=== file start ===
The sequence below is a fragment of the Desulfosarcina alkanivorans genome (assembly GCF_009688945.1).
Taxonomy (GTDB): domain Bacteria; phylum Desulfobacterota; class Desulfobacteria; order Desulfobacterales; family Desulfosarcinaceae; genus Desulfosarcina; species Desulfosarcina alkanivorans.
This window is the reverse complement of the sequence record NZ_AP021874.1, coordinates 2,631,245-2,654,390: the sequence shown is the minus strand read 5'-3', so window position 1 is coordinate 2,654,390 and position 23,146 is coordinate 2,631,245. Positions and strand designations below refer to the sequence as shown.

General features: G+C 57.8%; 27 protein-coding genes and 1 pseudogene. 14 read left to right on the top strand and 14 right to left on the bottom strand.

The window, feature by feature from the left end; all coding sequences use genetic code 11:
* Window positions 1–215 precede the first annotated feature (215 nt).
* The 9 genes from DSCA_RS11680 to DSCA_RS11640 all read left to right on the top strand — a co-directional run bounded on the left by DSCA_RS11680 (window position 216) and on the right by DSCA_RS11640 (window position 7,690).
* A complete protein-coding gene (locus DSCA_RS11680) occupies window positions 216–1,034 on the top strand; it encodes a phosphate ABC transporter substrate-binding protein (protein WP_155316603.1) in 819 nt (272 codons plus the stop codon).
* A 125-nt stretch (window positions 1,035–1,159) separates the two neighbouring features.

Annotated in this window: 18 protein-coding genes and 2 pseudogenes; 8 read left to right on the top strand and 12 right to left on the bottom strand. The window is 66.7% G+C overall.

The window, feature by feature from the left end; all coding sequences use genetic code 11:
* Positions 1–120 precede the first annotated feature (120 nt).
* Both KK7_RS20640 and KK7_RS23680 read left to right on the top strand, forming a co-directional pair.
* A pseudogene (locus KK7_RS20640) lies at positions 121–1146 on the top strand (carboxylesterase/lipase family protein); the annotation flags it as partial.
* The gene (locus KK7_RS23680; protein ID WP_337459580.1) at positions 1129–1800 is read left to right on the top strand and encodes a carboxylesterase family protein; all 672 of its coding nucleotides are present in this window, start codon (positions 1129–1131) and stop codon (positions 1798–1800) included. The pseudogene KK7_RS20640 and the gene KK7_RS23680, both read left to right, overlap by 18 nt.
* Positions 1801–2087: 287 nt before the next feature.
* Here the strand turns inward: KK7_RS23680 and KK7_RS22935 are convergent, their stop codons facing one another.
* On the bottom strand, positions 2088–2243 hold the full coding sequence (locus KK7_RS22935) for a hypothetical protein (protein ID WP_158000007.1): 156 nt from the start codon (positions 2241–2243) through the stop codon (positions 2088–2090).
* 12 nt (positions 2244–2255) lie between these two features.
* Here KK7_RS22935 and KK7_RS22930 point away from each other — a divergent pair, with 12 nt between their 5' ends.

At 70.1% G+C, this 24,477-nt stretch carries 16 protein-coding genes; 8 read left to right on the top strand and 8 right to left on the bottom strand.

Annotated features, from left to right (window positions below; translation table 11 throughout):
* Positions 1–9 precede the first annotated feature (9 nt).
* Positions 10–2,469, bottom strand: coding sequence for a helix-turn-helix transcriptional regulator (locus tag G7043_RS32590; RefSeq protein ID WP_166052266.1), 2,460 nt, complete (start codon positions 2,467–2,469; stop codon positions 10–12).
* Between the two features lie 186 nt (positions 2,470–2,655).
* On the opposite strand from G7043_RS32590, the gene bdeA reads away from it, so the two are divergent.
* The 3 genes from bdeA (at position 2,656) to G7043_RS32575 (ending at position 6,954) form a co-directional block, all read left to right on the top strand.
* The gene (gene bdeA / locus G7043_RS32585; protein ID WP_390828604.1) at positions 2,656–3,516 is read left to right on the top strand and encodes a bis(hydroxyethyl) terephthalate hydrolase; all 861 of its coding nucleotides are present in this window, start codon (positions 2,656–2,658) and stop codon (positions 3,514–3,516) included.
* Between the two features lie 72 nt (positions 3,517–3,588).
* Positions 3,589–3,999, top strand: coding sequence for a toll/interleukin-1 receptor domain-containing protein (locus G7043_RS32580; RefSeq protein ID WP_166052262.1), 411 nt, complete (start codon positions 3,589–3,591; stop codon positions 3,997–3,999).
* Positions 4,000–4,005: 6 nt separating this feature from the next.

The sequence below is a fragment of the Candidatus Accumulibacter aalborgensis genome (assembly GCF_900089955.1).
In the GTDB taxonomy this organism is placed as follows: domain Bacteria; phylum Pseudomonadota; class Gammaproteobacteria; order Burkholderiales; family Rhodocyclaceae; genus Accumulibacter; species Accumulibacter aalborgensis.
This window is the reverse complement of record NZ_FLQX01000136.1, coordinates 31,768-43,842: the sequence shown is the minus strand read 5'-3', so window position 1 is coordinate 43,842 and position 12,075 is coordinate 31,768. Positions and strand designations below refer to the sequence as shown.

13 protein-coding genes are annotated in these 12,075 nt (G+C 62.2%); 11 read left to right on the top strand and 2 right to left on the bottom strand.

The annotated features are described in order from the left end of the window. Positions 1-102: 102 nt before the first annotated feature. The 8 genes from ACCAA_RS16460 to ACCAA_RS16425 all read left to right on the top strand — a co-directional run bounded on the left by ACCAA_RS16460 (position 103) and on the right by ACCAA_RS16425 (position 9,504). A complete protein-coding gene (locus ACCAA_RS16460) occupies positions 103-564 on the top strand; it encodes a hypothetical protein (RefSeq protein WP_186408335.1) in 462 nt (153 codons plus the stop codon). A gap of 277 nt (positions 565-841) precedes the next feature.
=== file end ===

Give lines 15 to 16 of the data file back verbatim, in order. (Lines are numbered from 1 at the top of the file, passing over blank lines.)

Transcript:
* The gene (locus KK7_RS23680; protein ID WP_337459580.1) at positions 1129–1800 is read left to right on the top strand and encodes a carboxylesterase family protein; all 672 of its coding nucleotides are present in this window, start codon (positions 1129–1131) and stop codon (positions 1798–1800) included. The pseudogene KK7_RS20640 and the gene KK7_RS23680, both read left to right, overlap by 18 nt.
* Positions 1801–2087: 287 nt before the next feature.